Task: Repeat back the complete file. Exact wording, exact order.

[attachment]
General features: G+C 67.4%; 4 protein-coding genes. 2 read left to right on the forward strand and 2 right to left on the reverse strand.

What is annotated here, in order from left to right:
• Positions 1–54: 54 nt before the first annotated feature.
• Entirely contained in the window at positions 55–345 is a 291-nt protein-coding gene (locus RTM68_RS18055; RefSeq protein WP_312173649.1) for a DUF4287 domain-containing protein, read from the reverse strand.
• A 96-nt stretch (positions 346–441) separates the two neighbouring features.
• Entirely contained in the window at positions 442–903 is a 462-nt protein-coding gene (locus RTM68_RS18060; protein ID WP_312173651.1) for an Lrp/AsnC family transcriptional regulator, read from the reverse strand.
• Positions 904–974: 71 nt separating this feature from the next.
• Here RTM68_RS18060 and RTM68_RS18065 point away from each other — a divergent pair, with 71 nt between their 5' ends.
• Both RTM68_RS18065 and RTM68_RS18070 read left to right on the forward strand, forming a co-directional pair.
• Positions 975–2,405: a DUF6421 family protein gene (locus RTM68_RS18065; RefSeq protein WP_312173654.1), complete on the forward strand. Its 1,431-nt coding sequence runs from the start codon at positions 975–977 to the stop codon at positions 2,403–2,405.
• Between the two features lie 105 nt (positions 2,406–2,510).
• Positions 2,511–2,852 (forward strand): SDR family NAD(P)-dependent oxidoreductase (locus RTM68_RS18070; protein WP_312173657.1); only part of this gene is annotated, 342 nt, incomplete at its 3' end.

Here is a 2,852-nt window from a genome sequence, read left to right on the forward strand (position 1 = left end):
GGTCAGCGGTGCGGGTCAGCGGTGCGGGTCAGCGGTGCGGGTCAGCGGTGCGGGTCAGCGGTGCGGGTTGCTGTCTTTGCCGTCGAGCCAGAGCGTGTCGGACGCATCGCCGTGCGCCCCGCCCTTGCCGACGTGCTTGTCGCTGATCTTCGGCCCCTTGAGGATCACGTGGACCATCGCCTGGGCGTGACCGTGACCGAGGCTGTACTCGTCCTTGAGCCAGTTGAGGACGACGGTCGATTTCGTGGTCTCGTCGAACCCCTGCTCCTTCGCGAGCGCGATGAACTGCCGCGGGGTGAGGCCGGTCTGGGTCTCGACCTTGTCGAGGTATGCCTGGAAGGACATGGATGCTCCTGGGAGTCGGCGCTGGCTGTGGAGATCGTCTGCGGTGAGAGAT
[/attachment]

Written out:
General features: G+C 67.4%; 4 protein-coding genes. 2 read left to right on the forward strand and 2 right to left on the reverse strand.

What is annotated here, in order from left to right:
• Positions 1–54: 54 nt before the first annotated feature.
• Entirely contained in the window at positions 55–345 is a 291-nt protein-coding gene (locus RTM68_RS18055; RefSeq protein WP_312173649.1) for a DUF4287 domain-containing protein, read from the reverse strand.
• A 96-nt stretch (positions 346–441) separates the two neighbouring features.
• Entirely contained in the window at positions 442–903 is a 462-nt protein-coding gene (locus RTM68_RS18060; protein ID WP_312173651.1) for an Lrp/AsnC family transcriptional regulator, read from the reverse strand.
• Positions 904–974: 71 nt separating this feature from the next.
• Here RTM68_RS18060 and RTM68_RS18065 point away from each other — a divergent pair, with 71 nt between their 5' ends.
• Both RTM68_RS18065 and RTM68_RS18070 read left to right on the forward strand, forming a co-directional pair.
• Positions 975–2,405: a DUF6421 family protein gene (locus RTM68_RS18065; RefSeq protein WP_312173654.1), complete on the forward strand. Its 1,431-nt coding sequence runs from the start codon at positions 975–977 to the stop codon at positions 2,403–2,405.
• Between the two features lie 105 nt (positions 2,406–2,510).
• Positions 2,511–2,852 (forward strand): SDR family NAD(P)-dependent oxidoreductase (locus RTM68_RS18070; protein WP_312173657.1); only part of this gene is annotated, 342 nt, incomplete at its 3' end.

Here is a 2,852-nt window from a genome sequence, read left to right on the forward strand (position 1 = left end):
GGTCAGCGGTGCGGGTCAGCGGTGCGGGTCAGCGGTGCGGGTCAGCGGTGCGGGTCAGCGGTGCGGGTTGCTGTCTTTGCCGTCGAGCCAGAGCGTGTCGGACGCATCGCCGTGCGCCCCGCCCTTGCCGACGTGCTTGTCGCTGATCTTCGGCCCCTTGAGGATCACGTGGACCATCGCCTGGGCGTGACCGTGACCGAGGCTGTACTCGTCCTTGAGCCAGTTGAGGACGACGGTCGATTTCGTGGTCTCGTCGAACCCCTGCTCCTTCGCGAGCGCGATGAACTGCCGCGGGGTGAGGCCGGTCTGGGTCTCGACCTTGTCGAGGTATGCCTGGAAGGACATGGATGCTCCTGGGAGTCGGCGCTGGCTGTGGAGATCGTCTGCGGTGAGAGAT